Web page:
In every season, there are turning points, transformative moments that can lead to good things, to bad things, and sometimes, just to mediocre things.
In the case of the 2018 Florida football team, there are two significant turning points that have led the Gators to where they are now — 9-3, No. 10 in the nation and heading for a date with No. 7 Michigan in a New Year’s Six bowl game, the Dec. 29 Chick-fil-A Peach Bowl in Atlanta.
First turning point: the SEC road win at Tennessee on Sept. 22.
The second: the second half of the South Carolina game on Nov. 10.
Many might assume that the first transformative moment came in the direct aftermath of the stunning loss to Kentucky in The Swamp that prompted Dan Mullen to demand more toughness and physical play from his players.
The Gators responded in practice, then went out and beat Colorado State 48-10.
That was a move back in the right direction. But the players will tell you the real turnaround to the season started with the 47-21 rout of Tennessee in Knoxville the following Saturday.
“Tennessee,” junior wide receiver Freddie Swain said. “I feel like that was the best game we played. We hit on all cylinders — special teams, offense, defense. That was a great game.”
Two weeks after getting physically pushed around by the Wildcats, the Gators did the same to the Vols, dominating both lines of scrimmage. The defense produced six turnovers (four fumbles and two interceptions) and the offense showed balance and explosiveness.
Complete game. Season-changing moment.
“If you go back to the Tennessee game, we had a really big game to go on the road and to come out with that win (was huge),” junior wide receiver Josh Hammond said. “Then to go to Mississippi State and come out with that win, and then to come back against LSU and get a big-time win against a top-five team at the time.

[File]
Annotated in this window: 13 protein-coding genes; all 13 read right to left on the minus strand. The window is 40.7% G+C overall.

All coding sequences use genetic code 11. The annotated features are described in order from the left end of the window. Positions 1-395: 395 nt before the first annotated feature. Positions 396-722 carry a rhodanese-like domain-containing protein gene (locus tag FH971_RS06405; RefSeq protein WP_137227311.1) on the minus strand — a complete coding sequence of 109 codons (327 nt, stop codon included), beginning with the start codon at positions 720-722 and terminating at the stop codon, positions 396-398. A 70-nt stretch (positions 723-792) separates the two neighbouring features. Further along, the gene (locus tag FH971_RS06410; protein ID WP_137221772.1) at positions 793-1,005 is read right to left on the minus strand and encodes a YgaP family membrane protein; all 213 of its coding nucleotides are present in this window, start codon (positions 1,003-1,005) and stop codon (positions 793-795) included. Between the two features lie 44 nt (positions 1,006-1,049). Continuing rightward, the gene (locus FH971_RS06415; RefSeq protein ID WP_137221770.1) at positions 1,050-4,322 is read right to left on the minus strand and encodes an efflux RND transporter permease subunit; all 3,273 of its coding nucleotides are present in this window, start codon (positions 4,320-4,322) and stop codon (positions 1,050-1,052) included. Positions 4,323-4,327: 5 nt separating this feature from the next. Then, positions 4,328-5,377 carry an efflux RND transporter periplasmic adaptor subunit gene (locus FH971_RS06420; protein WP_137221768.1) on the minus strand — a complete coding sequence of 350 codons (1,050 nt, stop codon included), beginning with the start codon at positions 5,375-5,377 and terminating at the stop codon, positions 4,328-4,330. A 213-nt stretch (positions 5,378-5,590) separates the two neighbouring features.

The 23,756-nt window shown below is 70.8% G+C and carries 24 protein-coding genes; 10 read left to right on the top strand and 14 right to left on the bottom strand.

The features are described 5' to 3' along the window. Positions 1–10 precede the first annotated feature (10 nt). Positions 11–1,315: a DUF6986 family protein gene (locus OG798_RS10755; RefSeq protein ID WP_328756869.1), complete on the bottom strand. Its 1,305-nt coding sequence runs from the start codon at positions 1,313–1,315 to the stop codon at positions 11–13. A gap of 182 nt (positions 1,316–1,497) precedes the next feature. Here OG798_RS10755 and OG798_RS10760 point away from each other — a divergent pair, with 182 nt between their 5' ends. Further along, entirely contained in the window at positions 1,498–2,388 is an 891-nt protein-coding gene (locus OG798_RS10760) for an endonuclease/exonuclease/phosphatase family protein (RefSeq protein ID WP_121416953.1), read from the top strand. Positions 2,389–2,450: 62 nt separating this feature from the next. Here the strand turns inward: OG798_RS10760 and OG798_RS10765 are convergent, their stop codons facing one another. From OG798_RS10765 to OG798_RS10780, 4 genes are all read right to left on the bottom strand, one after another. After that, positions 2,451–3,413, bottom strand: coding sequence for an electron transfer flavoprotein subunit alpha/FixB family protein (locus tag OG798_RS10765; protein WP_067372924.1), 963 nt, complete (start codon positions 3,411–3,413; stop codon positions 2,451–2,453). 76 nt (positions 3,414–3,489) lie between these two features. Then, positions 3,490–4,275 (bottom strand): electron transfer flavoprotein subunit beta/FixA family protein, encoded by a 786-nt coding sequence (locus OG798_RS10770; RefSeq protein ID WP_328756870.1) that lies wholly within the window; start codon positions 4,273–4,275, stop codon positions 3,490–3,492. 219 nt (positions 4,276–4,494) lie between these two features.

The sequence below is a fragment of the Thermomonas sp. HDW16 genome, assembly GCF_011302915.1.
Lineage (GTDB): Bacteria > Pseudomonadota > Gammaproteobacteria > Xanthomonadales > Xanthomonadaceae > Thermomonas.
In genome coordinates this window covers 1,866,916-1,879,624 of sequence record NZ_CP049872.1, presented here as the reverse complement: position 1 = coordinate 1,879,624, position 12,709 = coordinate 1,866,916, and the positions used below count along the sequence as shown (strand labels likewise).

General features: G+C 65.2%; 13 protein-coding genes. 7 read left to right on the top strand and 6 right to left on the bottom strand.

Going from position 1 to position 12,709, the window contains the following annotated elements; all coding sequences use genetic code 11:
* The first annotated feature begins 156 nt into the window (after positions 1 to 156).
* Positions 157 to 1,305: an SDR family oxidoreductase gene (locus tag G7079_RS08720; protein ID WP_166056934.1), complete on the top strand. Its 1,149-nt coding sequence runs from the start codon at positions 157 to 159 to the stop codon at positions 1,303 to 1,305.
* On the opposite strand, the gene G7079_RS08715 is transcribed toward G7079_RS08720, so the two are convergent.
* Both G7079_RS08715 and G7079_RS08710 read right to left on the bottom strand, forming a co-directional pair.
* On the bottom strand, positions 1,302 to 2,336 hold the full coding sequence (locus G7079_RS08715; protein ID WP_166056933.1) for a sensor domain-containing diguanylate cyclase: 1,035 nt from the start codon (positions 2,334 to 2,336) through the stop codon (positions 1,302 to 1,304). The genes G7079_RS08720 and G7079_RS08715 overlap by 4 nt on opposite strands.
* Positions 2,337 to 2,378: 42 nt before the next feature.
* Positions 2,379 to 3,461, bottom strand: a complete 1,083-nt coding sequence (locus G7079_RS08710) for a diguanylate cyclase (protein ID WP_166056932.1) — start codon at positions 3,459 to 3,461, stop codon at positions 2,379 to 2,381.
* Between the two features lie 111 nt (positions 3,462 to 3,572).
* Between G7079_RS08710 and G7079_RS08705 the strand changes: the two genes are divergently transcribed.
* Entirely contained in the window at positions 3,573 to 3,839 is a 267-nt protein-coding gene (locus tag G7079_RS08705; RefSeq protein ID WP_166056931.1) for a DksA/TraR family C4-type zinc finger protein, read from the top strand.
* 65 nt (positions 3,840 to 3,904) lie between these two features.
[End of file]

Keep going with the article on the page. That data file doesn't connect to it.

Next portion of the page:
“The momentum flowing throughout the team and definitely guys having confidence and allowing guys to play faster, play stronger, play together.
“It definitely allowed us to swing that momentum into a lot of different wins and give us the confidence we needed to be successful to win those different games.”
A week after the success at Tennessee, the Gators returned to Mullen’s former stomping grounds and upset No. 23 Mississippi State 13-6. A week later, UF returned home and stunned No. 5 LSU 27-19, a victory that moved the Gators into the top 15 in the nation.
One week later, UF moved into the top 10 (No.10) with a come-from-behind 37-27 win at Vanderbilt, a game in which the Gators were down 21-3 early in the second quarter.
The win at UT was the start of an impressive four-game SEC winning streak that made UF relevant again on the national stage.
Two weeks later, though, there was a turning point in the other direction — a 36-17 loss to Georgia. The downward trend continued the next game, with the Gators losing to Missouri 38-17 on homecoming.
Then came the second big turning point in UF’s season — the second half against South Carolina.
Trailing 31-14 late in the third quarter, the Gators were staring at a possible third consecutive loss and a probable mediocre season. But they came alive and rallied for a 35-31 win, then went on to finish the regular season with wins against Idaho and Florida State.
“We could have easily been 4-7 or 5-6 this year,” junior middle linebacker David Reese said. “That South Carolina win really changed the momentum of the season.
“We almost let that game slip away, but we realized we could be facing the same thing that we just faced the year before. From that point on, we decided we were going to finish out strong and do our best to send the seniors out right.”
For the Gators, two huge turning points that have led to the Peach Bowl. One after a loss. One in the second-half of a near loss.
Those transformative moments show the kind of resiliency the Gators have developed under the new coaching staff.
“Coach Mullen always talks about pulling the rope,” Hammond said. “That’s been our motto since Day One. That’s been something we’ve always worked on. That mentality that we have from never letting go of that rope definitely helped us pick ourselves up in hard times when we lost games.
“It kind of hurt us bad, and we knew it hurt us bad, but just never letting go of that rope. Just always keep pulling and pulling and pulling and find a way to bounce back has definitely been big for us. It showed up for us a lot this year.”